Big Data with Human Characteristics

Due to sudden illness this past week, I am not able to travel to Beijing to attend the Tencent Internet and Society Institute Summit on Big Data on July 25, 2014. I'm grateful for the invitation from the Oxford Internet Institute, Renmin University, and Tencent and I am sorry to miss what promises to be a fascinating event. I recorded this brief video to share my work and thoughts on "Big Data with Human Characteristics" and the importance of maintaining the subjectivity of individuals in when we look at humanity through an otherwise "objective" big data lens. I'm including the full text of the script below. And huge thanks to my husband, Nick for helping me with the Chinese. It's been a while!


I am thankful still to be able to be able to join you by video today, and I wanted to share some of my work on big data.

Big data is becoming a dominant paradigm for making sense of the world around us. It promises novel insights and knowledge at scale. But the power dynamics of big data privilege those with the consolidated information and with the tools to analyze and interpret at that scale. This power has the potential to go unchecked and unquestioned because of its reliance on the authority and objectivity associated with "data" and because of the black box processes that obscure big data practices.

Of course, we came together today to discuss the potential power of big data because we are interested in what it might tell us about humanity. To be sure, there is great potential. But there is also something about operating at this scale that makes us susceptible to forgetting the individuals that collectively make up big data sets. We risk missing the trees for the forest.

We have to remember that big data is always made up of individuals. It might be our personal purchasing habits, our interest profile, our friends list, the collection of our published thoughts, or perhaps all of the above. On a macro scale, each of those data points allow researchers and firms to categorize populations or segment markets. But it takes work at the micro scale to grasp a contextual view of the individual. Research efforts and funding support must keep this in mind—big data methods can answer some questions, but certainly not all.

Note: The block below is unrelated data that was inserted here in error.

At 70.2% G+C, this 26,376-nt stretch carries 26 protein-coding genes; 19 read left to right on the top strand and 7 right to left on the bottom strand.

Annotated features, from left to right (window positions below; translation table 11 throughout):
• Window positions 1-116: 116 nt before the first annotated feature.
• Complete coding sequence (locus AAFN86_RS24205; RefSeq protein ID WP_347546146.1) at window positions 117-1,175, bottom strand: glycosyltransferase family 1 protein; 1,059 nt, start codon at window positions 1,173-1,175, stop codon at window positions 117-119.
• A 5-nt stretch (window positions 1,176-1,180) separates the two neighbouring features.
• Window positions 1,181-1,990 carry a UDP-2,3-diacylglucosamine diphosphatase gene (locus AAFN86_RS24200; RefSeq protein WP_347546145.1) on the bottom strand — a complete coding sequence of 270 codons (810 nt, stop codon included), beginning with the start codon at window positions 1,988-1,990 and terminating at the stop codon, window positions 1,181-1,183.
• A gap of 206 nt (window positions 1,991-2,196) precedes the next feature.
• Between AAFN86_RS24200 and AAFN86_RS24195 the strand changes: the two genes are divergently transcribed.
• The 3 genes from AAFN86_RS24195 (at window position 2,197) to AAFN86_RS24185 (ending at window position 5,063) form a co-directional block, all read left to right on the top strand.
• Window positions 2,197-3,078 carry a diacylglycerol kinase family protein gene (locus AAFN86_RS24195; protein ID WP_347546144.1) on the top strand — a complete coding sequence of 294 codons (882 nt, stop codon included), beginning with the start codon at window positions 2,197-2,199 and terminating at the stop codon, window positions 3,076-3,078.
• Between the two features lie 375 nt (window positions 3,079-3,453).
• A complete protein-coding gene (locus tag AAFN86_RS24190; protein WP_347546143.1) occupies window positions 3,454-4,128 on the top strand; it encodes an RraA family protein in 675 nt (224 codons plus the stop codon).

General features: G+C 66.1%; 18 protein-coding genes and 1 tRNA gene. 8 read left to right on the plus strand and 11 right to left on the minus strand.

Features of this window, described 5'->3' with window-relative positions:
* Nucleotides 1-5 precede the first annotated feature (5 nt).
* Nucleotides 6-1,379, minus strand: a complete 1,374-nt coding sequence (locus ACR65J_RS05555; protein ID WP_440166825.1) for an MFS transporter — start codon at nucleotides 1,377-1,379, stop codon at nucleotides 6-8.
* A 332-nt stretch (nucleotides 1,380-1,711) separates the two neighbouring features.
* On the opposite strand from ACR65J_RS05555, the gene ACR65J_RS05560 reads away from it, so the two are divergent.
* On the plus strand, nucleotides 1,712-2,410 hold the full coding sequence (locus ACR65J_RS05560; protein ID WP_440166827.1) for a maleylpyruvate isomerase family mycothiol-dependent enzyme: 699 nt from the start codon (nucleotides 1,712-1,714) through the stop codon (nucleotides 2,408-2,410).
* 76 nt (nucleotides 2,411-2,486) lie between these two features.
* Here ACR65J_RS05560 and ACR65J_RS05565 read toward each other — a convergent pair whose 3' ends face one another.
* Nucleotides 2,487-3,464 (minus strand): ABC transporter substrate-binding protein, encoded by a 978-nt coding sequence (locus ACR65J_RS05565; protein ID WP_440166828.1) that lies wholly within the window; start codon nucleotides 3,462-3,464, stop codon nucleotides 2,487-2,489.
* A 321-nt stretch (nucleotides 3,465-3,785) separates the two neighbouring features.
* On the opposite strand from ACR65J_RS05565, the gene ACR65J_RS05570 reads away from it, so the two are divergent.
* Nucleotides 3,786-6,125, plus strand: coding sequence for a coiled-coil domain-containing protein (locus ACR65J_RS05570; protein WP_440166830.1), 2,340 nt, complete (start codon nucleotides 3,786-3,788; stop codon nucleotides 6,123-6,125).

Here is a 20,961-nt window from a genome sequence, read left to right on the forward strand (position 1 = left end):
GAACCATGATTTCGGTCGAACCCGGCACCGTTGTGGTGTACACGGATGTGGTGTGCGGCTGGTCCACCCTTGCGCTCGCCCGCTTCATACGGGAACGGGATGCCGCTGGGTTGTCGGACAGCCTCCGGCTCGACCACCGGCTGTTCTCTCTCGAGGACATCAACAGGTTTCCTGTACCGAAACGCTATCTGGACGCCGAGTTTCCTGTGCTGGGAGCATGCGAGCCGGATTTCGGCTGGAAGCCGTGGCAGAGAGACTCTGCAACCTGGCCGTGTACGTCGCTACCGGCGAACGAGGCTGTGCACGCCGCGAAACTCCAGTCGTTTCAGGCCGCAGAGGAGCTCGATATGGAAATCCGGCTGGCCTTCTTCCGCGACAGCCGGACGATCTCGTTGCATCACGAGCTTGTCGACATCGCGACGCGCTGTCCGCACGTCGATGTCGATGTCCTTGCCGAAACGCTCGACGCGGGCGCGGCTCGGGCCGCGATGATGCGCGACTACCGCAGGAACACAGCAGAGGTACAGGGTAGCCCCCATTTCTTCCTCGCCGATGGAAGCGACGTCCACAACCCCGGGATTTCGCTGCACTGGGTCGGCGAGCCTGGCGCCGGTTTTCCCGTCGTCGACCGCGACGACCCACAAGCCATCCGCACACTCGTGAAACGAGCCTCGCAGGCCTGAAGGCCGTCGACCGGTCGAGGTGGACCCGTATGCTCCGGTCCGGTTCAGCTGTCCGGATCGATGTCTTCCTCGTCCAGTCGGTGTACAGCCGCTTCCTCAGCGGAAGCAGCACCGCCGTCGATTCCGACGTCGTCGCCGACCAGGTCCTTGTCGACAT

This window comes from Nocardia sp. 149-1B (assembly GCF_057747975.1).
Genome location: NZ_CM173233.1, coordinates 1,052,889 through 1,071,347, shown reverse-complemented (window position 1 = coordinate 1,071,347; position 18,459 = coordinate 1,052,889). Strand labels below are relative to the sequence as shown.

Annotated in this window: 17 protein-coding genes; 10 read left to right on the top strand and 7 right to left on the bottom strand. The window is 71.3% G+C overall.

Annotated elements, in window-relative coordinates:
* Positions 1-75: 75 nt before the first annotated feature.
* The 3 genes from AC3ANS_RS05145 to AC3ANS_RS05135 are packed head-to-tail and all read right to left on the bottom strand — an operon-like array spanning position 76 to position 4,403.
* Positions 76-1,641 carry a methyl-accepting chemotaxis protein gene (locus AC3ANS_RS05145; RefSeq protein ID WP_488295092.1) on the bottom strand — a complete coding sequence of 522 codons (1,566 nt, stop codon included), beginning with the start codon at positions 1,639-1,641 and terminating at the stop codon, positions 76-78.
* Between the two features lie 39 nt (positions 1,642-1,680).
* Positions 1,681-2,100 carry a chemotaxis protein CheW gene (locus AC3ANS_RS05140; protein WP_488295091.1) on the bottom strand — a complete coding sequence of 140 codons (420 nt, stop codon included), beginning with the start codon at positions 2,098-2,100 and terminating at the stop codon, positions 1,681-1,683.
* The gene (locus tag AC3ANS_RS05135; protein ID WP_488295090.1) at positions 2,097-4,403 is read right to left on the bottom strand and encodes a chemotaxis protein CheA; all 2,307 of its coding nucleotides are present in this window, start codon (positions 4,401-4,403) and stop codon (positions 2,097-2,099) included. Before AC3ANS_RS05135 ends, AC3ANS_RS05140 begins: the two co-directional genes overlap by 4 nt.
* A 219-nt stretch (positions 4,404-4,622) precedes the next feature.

My work has focused on the lived experience of data, using qualitative interview methods to understand approaches to thinking about data. I look at data as a medium for personal knowledge creation, interpretation, and meaning making. I have closely studied the Quantified Self, a community in which individuals use mobile applications and wearable sensors to create data about our bodies and behaviors. The technology companies building these tools have interests in aggregate insights, but there is much to be learned from individuals about what our data means to us at a personal scale. 

So what do we need to do to avoid the potential biases and dehumanizing effects of looking at individuals through a big data lens? As those who are developing and supporting big data methods, we need to actively seek out means of preserving the subjectivity of the humans to which this data refers. I urge researchers, designers of internet platforms, and those in the business of data, to keep the humanity of data in mind. Remember to look at a small scale alongside large scale interpretations. This approach is sure to keep us in touch with what big data means across scales of humanity: from the globe, to national populations, to the user base of large internet platforms, to local communities, right down to the individual. 

I realize that Western thinking tends to privilege the position of the individual above the collective. And in turn, eastern traditions tend to privilege the collective over the individual. But we all share a common interest in humanizing our policies and interventions based on big data. In China this is embodied in 以人为本, as a principle of human-centered policy. I argue that we need Big Data with Human Characteristics. Figuring out what that means across cultures will be hard work, but uncovering and engaging with the commonalities and differences in the way we think about humans in big data will be revealing. This is an important step in what is sure to be a fruitful collaboration, as we work together to grapple with what big data means to us all.